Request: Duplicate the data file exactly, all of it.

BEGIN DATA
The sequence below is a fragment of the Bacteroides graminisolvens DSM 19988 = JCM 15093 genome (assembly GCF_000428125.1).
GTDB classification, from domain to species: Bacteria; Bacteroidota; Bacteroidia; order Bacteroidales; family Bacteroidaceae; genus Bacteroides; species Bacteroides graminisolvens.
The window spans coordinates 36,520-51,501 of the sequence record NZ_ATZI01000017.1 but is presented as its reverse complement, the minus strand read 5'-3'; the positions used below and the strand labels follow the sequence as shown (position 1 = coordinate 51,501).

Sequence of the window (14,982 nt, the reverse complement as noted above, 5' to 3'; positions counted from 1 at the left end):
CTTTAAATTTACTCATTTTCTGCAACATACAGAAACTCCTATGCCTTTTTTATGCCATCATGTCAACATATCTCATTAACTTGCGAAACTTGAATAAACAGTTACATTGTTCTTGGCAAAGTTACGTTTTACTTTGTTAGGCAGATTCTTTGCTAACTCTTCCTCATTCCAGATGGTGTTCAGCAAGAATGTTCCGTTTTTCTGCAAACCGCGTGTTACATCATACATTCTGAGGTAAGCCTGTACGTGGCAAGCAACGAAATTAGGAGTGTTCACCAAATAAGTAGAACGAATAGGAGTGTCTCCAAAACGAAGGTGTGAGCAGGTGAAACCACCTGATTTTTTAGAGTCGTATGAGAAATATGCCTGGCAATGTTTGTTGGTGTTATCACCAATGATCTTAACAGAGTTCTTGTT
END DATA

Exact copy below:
The sequence below is a fragment of the Bacteroides graminisolvens DSM 19988 = JCM 15093 genome (assembly GCF_000428125.1).
GTDB classification, from domain to species: Bacteria; Bacteroidota; Bacteroidia; order Bacteroidales; family Bacteroidaceae; genus Bacteroides; species Bacteroides graminisolvens.
The window spans coordinates 36,520-51,501 of the sequence record NZ_ATZI01000017.1 but is presented as its reverse complement, the minus strand read 5'-3'; the positions used below and the strand labels follow the sequence as shown (position 1 = coordinate 51,501).

Sequence of the window (14,982 nt, the reverse complement as noted above, 5' to 3'; positions counted from 1 at the left end):
CTTTAAATTTACTCATTTTCTGCAACATACAGAAACTCCTATGCCTTTTTTATGCCATCATGTCAACATATCTCATTAACTTGCGAAACTTGAATAAACAGTTACATTGTTCTTGGCAAAGTTACGTTTTACTTTGTTAGGCAGATTCTTTGCTAACTCTTCCTCATTCCAGATGGTGTTCAGCAAGAATGTTCCGTTTTTCTGCAAACCGCGTGTTACATCATACATTCTGAGGTAAGCCTGTACGTGGCAAGCAACGAAATTAGGAGTGTTCACCAAATAAGTAGAACGAATAGGAGTGTCTCCAAAACGAAGGTGTGAGCAGGTGAAACCACCTGATTTTTTAGAGTCGTATGAGAAATATGCCTGGCAATGTTTGTTGGTGTTATCACCAATGATCTTAACAGAGTTCTTGTT